Tranquility, views and a boost to creativity

As seen in OPLEV, today a section of the Danish newspaper Frederiksborg Amtsavis in Sjælland.

A full portrait was written of me by the Danish reporter Lars Jørgensen and photographer: Jørgen Chr. Jørgensen:

Read a full summary in English below:

Last year visual artist Mia-Nelle Drøschler and her husband Svenn Hove moved from the small Copenhagen apartment to an old, four-lane farm in Sydsjælland. And they have not regretted it.

The move to Jungshoved near Præstø has of course brought more space and more peace – and the new setting has also meant that Mia-Nelle’s artistic work has gained more flow and is not disturbed by practical space problems, sounds from neighbors or noise from the street.

It was otherwise not clear that the 44-year-old artist would have to leave the city in favor of grass underfoot and a view of the vast expanses.

I have lived in Great Britain for six years – four years in London and two years in Glasgow. It was also there I went to art college and where I have my best connection both professionally and emotionally. I have also lived for several years in Copenhagen – and have spent a lot of time for the past five years in Rome. So I have always been attracted to the big cities, Mia-Nelle tells us, when we meet her over a cup of coffee in the studio, which is immediately adjacent to the farm’s living and recreation rooms – and which has a room on the first floor where she works with his texts and book drafts.

Multiple directions

Earlier this year, she published the autobiographical poem collection “Love, love, love”, has a teaching book on painting on the stairs and is currently writing a prose text that takes as its point of departure the first-person narrator who also appears in the collection of poems.

On the table is a book about the Russian painter Wassily Kaninsky. It could just as well have been literature about the French philosopher Henri-Louis Bergson and his views on intuition, which currently preoccupies Mia-Nelle a lot. The visual arts and literature thus go hand in hand.

At the moment, the artist is working on a total of around 30 paintings, which the curator must choose from for her solo exhibition in Copenhagen in February.

Of course, it requires space, and the couple has had plenty of it. Even for cheap money.

I had a studio at the old air station in Værløse. It is a fantastic place, but probably now costs around DKK 6,000 per month. I jokingly told my husband that we could buy a farm in the country for the same money I gave in studio rent. It actually turned out to be true, laughs Mia-Nelle.

After probing the terrain around Sjælland, they ended up on the four-long yellow farm, where Mia-Nelle’s studio is almost literally right on the other side of the door to the living room and kitchen. Only a small glass corridor separates the studio and the private residence. However, she does not fear that work and leisure will overlap too much

Something magical is happening in the glass corridor. Just because I can go out one door and in through another door means I’m making a switch. I have worked at home before, where it was much more “blurry” because I lived and worked in the same space. So that was also one of the criteria when we looked at a new place to live; that I should be able to go to and from it, she says, but at the same time emphasizes the importance of calmness and no logistical difficulties in relation to getting to and from work.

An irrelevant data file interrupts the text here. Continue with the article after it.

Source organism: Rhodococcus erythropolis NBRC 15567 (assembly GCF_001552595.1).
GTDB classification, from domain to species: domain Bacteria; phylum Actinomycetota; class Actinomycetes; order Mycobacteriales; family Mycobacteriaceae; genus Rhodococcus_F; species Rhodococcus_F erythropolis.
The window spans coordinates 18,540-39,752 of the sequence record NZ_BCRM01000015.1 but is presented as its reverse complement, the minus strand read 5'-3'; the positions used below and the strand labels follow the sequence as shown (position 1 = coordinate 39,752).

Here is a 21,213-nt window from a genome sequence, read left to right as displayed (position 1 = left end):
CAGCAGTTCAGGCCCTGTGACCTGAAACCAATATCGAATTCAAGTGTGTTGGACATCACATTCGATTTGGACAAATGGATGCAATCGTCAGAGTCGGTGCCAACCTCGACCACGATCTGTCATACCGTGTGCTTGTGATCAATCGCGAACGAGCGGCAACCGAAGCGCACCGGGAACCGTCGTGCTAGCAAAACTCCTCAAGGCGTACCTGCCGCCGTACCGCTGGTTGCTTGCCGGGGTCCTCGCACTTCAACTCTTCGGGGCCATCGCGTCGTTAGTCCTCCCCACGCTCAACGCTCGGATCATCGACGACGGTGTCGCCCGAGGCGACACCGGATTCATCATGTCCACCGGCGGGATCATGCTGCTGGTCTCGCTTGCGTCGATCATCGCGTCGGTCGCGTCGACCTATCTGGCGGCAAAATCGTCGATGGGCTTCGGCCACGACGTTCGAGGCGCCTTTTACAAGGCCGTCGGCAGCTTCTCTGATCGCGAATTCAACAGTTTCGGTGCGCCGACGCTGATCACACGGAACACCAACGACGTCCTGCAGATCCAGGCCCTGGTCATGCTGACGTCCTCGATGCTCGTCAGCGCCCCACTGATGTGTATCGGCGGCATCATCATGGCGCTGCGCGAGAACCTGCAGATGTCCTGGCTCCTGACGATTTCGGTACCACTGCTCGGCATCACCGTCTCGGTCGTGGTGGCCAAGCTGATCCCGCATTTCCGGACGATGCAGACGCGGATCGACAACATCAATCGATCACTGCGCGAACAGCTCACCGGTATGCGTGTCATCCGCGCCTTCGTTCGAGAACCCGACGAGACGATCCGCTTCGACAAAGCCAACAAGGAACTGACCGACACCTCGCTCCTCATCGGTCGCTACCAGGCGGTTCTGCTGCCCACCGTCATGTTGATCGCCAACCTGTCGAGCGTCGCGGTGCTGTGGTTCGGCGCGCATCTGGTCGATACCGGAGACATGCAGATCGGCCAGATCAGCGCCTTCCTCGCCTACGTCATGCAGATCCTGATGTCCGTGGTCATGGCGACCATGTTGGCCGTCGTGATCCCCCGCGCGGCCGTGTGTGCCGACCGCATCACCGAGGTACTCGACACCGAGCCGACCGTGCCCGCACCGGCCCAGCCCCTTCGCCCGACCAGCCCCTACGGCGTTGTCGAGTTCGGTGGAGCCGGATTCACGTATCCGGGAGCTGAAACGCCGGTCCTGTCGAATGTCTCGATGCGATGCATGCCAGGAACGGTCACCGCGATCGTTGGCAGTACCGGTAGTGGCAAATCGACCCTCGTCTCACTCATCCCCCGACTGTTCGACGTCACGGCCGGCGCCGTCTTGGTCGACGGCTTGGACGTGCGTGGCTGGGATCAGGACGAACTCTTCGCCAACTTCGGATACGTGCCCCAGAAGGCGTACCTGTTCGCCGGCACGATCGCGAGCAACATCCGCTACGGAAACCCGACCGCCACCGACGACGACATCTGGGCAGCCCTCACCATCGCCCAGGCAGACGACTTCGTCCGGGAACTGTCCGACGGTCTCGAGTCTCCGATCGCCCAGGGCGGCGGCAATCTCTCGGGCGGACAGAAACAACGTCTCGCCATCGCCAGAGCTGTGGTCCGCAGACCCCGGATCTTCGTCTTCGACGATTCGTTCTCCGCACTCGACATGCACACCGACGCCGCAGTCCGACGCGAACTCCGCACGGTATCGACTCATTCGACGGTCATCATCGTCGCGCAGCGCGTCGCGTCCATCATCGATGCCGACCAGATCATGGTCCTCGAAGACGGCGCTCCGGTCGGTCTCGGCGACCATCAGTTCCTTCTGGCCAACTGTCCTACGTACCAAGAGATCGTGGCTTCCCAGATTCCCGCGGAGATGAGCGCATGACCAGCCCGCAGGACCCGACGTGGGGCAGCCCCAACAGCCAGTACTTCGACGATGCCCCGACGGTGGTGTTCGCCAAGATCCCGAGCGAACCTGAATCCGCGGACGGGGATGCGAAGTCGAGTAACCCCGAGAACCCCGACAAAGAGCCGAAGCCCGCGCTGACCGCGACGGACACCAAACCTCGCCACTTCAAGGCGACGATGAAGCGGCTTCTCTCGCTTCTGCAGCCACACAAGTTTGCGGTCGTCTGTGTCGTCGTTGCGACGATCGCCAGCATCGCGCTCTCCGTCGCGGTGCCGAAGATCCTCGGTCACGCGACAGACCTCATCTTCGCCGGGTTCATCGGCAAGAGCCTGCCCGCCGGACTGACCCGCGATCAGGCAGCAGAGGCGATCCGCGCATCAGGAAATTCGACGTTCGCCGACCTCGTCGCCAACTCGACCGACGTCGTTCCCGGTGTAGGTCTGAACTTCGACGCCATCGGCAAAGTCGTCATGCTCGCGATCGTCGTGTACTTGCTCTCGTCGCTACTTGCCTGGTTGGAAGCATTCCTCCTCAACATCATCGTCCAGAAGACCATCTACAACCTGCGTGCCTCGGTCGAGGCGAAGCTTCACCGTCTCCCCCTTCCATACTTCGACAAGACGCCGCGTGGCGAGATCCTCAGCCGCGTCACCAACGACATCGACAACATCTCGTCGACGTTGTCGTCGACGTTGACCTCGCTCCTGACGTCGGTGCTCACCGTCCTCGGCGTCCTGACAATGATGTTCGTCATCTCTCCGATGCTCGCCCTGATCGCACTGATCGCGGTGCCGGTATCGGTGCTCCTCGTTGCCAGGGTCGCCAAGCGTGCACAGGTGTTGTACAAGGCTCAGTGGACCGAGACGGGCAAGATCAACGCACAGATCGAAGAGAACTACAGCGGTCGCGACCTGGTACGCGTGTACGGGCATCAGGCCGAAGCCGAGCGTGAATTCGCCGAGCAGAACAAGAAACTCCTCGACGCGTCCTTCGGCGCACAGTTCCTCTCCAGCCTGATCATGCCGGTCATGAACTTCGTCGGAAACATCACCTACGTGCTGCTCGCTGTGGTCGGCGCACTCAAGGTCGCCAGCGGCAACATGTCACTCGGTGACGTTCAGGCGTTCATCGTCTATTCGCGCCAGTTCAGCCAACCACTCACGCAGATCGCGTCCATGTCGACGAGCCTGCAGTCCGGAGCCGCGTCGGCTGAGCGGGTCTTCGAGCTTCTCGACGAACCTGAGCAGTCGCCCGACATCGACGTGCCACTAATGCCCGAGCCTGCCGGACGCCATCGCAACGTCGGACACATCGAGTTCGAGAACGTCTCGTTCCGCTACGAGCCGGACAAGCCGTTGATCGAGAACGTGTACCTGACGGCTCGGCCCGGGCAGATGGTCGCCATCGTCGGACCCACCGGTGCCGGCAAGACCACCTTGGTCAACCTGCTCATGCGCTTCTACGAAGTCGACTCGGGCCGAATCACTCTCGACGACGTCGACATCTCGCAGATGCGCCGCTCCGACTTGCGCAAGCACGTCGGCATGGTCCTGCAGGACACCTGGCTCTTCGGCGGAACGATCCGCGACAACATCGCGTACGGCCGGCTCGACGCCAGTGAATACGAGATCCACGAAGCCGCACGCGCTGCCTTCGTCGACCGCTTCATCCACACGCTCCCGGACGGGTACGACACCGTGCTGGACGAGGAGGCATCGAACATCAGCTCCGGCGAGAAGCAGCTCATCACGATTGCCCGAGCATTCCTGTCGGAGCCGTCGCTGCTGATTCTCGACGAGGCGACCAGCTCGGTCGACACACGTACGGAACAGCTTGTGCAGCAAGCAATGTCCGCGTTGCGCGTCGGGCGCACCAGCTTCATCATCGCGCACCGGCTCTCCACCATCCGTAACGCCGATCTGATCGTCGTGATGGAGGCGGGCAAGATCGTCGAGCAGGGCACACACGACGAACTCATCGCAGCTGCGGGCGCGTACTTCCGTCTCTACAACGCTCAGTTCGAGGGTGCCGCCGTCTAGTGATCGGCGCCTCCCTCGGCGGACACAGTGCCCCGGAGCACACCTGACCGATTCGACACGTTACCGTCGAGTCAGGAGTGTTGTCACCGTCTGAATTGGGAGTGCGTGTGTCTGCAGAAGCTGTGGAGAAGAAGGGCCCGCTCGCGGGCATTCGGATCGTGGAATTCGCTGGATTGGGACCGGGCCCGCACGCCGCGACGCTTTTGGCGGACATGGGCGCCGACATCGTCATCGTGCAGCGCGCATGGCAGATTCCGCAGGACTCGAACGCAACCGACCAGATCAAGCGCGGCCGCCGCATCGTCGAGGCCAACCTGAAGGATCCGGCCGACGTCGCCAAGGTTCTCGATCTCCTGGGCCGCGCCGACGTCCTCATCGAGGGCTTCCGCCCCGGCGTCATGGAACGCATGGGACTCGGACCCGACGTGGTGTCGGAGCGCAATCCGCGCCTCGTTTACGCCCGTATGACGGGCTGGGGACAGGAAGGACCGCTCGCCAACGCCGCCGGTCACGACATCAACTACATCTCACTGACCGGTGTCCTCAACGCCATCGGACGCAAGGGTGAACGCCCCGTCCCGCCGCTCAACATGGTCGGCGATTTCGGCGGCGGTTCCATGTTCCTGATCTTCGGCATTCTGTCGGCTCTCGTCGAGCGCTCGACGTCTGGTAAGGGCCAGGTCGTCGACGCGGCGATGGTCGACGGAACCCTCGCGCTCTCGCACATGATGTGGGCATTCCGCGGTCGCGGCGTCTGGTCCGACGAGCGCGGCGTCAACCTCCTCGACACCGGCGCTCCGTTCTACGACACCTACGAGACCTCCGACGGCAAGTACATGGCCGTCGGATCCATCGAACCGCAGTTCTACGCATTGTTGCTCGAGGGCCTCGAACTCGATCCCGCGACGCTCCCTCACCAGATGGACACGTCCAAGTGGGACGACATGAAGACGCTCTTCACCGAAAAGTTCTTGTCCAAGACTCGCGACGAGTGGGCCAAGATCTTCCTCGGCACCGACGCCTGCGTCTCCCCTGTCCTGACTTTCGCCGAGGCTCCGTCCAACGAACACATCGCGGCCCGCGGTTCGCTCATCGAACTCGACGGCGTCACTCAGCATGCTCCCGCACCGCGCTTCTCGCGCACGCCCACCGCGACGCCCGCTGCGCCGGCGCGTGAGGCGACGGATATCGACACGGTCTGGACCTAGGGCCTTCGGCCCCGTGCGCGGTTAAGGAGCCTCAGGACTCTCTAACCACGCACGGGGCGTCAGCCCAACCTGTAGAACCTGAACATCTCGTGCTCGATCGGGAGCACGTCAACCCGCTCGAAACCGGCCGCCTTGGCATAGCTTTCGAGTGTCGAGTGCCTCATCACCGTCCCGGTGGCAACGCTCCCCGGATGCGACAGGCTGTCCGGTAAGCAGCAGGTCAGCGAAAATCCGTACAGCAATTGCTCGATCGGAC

Inside the city, I almost had to pick up my works every day. Here I’m much more in flow and in the zone with the things I’m doing, says Mia-Nelle and points in particular to the lyrics in relation to the good impact of the rural surroundings.

I don’t think I would be able to write in the city. It requires a special place both mentally and physically before I can immerse myself in a text. It’s something I’m learning. There, the painting is much more of an object that I can go to and from. The text is in my head, and to get it out, I need the peace that I find here, she says and continues:

Just the fact that I have the painting down here and the room upstairs to write and draw means something. The physical and separate spaces also do something to the creative spaces in the head. It is also a good thing about having moved, she smiles.

Using the city differently

However, the many years in Copenhagen and other European cities do not deny themselves. Mia-Nelle and Svenn, who are church servants in the capital, have kept their apartment in the city.

I don’t miss the city on weekdays. I use it completely differently when I now go in there every few weeks. Then I go to exhibitions and meet people. When I lived in Copenhagen, it was something that was constantly postponed, she says.

Whether the tranquility and life in the countryside is also reflected in her visual art is still an open question.

I have been on residencies in both Berlin and Rome several times. And when I got home, I could see that there had been a change in colors or motifs. So I think there is an influence from the surroundings you find yourself in. But right now I’m so much in the eye of the hurricane that I can’t really see it from the outside, she says, flailing her arms in the large studio , while she smiles:

I hope to grow old here. I am otherwise very extroverted and have always had a lot of fire in me. But I can feel that I have gained a completely different groundedness, which is actually very nice. Now I’m also 44 years old – and I don’t always need to act like a 24-year-old.